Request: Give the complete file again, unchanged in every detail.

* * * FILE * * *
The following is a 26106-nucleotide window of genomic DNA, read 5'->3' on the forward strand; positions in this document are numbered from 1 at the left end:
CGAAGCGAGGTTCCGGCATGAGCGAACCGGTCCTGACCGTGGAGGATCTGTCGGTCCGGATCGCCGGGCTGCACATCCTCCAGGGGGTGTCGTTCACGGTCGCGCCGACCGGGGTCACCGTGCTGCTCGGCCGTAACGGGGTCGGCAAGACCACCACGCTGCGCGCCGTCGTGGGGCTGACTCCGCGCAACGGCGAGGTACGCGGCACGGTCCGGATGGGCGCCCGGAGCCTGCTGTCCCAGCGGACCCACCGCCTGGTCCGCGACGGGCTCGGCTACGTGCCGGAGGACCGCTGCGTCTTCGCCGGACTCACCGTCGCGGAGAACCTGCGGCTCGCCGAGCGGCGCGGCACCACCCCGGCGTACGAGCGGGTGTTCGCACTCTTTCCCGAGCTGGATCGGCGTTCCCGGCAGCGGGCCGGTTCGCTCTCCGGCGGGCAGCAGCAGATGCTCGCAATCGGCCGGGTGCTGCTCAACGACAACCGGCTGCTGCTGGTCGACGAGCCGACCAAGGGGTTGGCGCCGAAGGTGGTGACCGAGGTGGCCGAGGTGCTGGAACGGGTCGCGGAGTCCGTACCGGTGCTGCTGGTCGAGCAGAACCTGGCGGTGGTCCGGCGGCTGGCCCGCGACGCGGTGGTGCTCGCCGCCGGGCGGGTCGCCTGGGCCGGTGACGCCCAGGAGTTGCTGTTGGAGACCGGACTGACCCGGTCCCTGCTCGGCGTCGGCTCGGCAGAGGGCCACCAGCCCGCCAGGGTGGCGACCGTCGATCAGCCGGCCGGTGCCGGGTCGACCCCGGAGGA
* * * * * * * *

The following is a 26106-nucleotide window of genomic DNA, read 5'->3' on the forward strand; positions in this document are numbered from 1 at the left end:
CGAAGCGAGGTTCCGGCATGAGCGAACCGGTCCTGACCGTGGAGGATCTGTCGGTCCGGATCGCCGGGCTGCACATCCTCCAGGGGGTGTCGTTCACGGTCGCGCCGACCGGGGTCACCGTGCTGCTCGGCCGTAACGGGGTCGGCAAGACCACCACGCTGCGCGCCGTCGTGGGGCTGACTCCGCGCAACGGCGAGGTACGCGGCACGGTCCGGATGGGCGCCCGGAGCCTGCTGTCCCAGCGGACCCACCGCCTGGTCCGCGACGGGCTCGGCTACGTGCCGGAGGACCGCTGCGTCTTCGCCGGACTCACCGTCGCGGAGAACCTGCGGCTCGCCGAGCGGCGCGGCACCACCCCGGCGTACGAGCGGGTGTTCGCACTCTTTCCCGAGCTGGATCGGCGTTCCCGGCAGCGGGCCGGTTCGCTCTCCGGCGGGCAGCAGCAGATGCTCGCAATCGGCCGGGTGCTGCTCAACGACAACCGGCTGCTGCTGGTCGACGAGCCGACCAAGGGGTTGGCGCCGAAGGTGGTGACCGAGGTGGCCGAGGTGCTGGAACGGGTCGCGGAGTCCGTACCGGTGCTGCTGGTCGAGCAGAACCTGGCGGTGGTCCGGCGGCTGGCCCGCGACGCGGTGGTGCTCGCCGCCGGGCGGGTCGCCTGGGCCGGTGACGCCCAGGAGTTGCTGTTGGAGACCGGACTGACCCGGTCCCTGCTCGGCGTCGGCTCGGCAGAGGGCCACCAGCCCGCCAGGGTGGCGACCGTCGATCAGCCGGCCGGTGCCGGGTCGACCCCGGAGGA